OBJECTIVE

Appropriate glycemic control is fundamental to diabetes care, but aggressive glucose targets and intensive therapy may unintentionally increase episodes of hypoglycemia. We quantified the burden of severe hypoglycemia requiring medical intervention in a well-defined population of insured individuals with diabetes receiving care in integrated health care delivery systems across the U.S.

RESEARCH DESIGN AND METHODS

This observational cohort study included 917,440 adults with diabetes receiving care during 2005 to 2011 at participating SUrveillance, PREvention, and ManagEment of Diabetes Mellitus (SUPREME-DM) network sites. Severe hypoglycemia rates were based on any occurrence of hypoglycemia-related ICD-9 codes from emergency department or inpatient medical encounters and reported overall and by age, sex, comorbidity status, antecedent A1C level, and medication use.

RESULTS

Annual rates of severe hypoglycemia ranged from 1.4 to 1.6 events per 100 person-years. Rates of severe hypoglycemia were higher among those with older age, chronic kidney disease, congestive heart failure, cardiovascular disease, depression, and higher A1C levels, and in users of insulin, insulin secretagogues, or β-blockers (P < 0.001 for all). Changes in severe hypoglycemia occurrence over time were not clinically significant in the cohort as a whole but were observed in subgroups of individuals with chronic kidney disease, congestive heart failure, and cardiovascular disease.

CONCLUSIONS

Risk of severe hypoglycemia in clinical settings is considerably higher in identifiable patient subgroups than in randomized controlled trials. Strategies that reduce the risk of hypoglycemia in high-risk patients are needed.

Appropriate glycemic control is a cornerstone of diabetes care (1). The value of good glycemic control in reducing microvascular complications of diabetes was demonstrated for type 1 diabetes in 1993 by the Diabetes Control and Complications Trial (2) and for type 2 diabetes in 1998 by the United Kingdom Prospective Diabetes Study (UKPDS) (35). In response to these findings, early national standards of diabetes care defined the acceptable level of glycated hemoglobin (A1C) as <8% for most patients with diabetes (6). In 2002, the American Diabetes Association decreased the target A1C for adults to <7% (7). Changes in national guidelines and the addition of new glucose-lowering medications resulted in a dramatic decrease in A1C levels in the U.S. from a mean A1C of 8.2% in 1996 (8) to 7.2% in 2006 (9). In 2008, results of the Action to Control Cardiovascular Risk in Diabetes (ACCORD) (10), Action in Diabetes and Vascular Disease: Preterax and Diamicron Modified Release Controlled Evaluation (ADVANCE) (11), and Veterans Affairs Diabetes Trial (VADT) (12) trials, follow-up from the Steno-2 (13) and UKPDS (14) trials, and multiple epidemiological studies of A1C level and treatment intensification (15,16) began to raise concerns about the risks of aggressive treatment and suggested that A1C goals should be individually customized (10,17) based on anticipated benefits and risk of therapy, including increased risk of severe hypoglycemia with more aggressive glucose and A1C goals (1820).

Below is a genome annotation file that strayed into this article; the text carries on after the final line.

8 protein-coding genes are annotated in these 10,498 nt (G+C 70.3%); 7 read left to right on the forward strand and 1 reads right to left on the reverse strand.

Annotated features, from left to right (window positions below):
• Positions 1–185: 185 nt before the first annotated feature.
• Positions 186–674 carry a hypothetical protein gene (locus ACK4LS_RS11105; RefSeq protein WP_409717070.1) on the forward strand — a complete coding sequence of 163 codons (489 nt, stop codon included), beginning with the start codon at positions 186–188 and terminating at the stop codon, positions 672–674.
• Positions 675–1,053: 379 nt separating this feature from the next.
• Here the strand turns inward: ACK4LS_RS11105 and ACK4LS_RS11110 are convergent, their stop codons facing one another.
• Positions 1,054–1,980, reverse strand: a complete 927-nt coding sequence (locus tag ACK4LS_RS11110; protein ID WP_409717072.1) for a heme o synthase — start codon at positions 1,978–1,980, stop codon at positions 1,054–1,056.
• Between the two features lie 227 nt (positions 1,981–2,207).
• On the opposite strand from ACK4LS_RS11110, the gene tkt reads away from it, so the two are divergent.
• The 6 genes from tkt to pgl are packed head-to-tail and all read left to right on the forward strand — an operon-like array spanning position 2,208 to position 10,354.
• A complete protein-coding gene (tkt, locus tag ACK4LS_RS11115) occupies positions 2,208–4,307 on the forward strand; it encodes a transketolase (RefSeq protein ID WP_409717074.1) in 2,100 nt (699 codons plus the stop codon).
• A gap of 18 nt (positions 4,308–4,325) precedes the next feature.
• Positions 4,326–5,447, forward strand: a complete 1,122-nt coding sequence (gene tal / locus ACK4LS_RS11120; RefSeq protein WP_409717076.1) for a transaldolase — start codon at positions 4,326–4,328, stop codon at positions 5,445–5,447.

Hypoglycemia can be a life-threatening complication of diabetes as well as a major source of anxiety and a threat to quality of life (21,22). A recent study of 33 million Medicare patients demonstrated that although hospital admission for hyperglycemia events declined ∼39% from 1999 to 2011, the admission rates for hypoglycemia increased ∼12%, and hypoglycemia is now the most common acute metabolic event leading to hospitalization (23). Most estimates of severe hypoglycemia risk are derived from clinical trials, in which event rates range from 0.3 to 1 per 100 person-years of observation (11,18,24). However, the Medicare data described above and other observational studies suggest that severe hypoglycemia in community-treated patients is much more common than indicated by clinical trial data (2527). Additional evidence from clinical trials suggests that the increased risk of hypoglycemia in the absence of the strict oversight present in clinical trials may also be related to a variety of other factors, including age, cardiovascular and kidney function, cognition, body weight, diabetes duration, and glucose-lowering agent use (28,29).